New Faces of Comedy Katacombes, Montreal QC, July 28

New Faces of Comedy Katacombes, Montreal QC, July 28
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Friday night's New Faces of Comedy set was a brilliant whirlwind of talent and funny all squeezed into a roughly hour show at the fiercely intimate Katacombes. As with most showcases at Just for Laughs, it is difficult to give everyone the shout-out that they deserve.
 
Before regarding the wave of guests entering and exiting the stage, let it be said that Lil Rel Howery was a brilliant host. He began the showcase with cracks about parenthood, the suspect nature to which we should subject all "fit dads" and the upsides of aging that were fresh, funny and kept the audience on their heels.
 
Danny Jolles was the first comic to hit the stage and — were it not for the rest — would have been considered a difficult act to follow. By most descriptions not a "bro", he made a plea to send brogressives (progressive bros) to Middle America at once in order to stop the madness that currently eats up that particular region, and noted that bros are the dogs of humans.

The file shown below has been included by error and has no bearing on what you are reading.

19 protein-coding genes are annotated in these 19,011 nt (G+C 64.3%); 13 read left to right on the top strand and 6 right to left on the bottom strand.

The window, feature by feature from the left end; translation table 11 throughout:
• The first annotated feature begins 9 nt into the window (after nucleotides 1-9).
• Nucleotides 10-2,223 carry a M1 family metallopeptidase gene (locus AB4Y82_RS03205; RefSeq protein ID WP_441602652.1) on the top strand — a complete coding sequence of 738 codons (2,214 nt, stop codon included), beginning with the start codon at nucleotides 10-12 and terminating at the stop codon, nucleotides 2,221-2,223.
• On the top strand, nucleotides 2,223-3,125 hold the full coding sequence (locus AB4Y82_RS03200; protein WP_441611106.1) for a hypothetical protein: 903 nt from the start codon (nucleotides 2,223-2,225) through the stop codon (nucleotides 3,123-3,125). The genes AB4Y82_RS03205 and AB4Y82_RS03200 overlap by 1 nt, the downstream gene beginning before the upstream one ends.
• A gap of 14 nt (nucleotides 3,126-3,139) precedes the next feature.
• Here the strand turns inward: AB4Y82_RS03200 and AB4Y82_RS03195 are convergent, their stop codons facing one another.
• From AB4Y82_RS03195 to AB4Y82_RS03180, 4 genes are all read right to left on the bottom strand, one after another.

American Rae Sanni's defense of women dressing or acting provocatively — whatever their motives — stuck with the audience long after they left. Blaming it on men and saying "I never bought a pretty bitch anything" was probably the most memorable line of the evening.  Sanni's comedy was personal, genuine and hilarious.
 
Jared Freid, a self-proclaimed "Jew-bro" was the perfect counterpoint to Danny Jolles — if not anti-bro, then leering suspiciously at bros from behind a two-way mirror — set.  Standing out most was his tirade on giving food fancy names purely so that we can order food in a more bourgeois fashion. He proclaimed aioli's true name as "gay mayo." His honest texting acronyms were also a highlight, one being "TITTTITAWSD," meaning "This is the third time I've texted, are we still dating?"
 
Taylor Tomlinson was also very promising. Her stories about growing up religious were a riot. "If there's no god, I've told the wind a lot of secrets," will doubtlessly stay with some audience members for a long time.
 
There are few words that could adequately describe seeing Preacher Lawson — animated, brilliant, never at a loss for words, charismatic and funny as all get out. If one had to pick a small part of his particularly full set, his anecdotes about the "dangers" of motorcycles was amazing.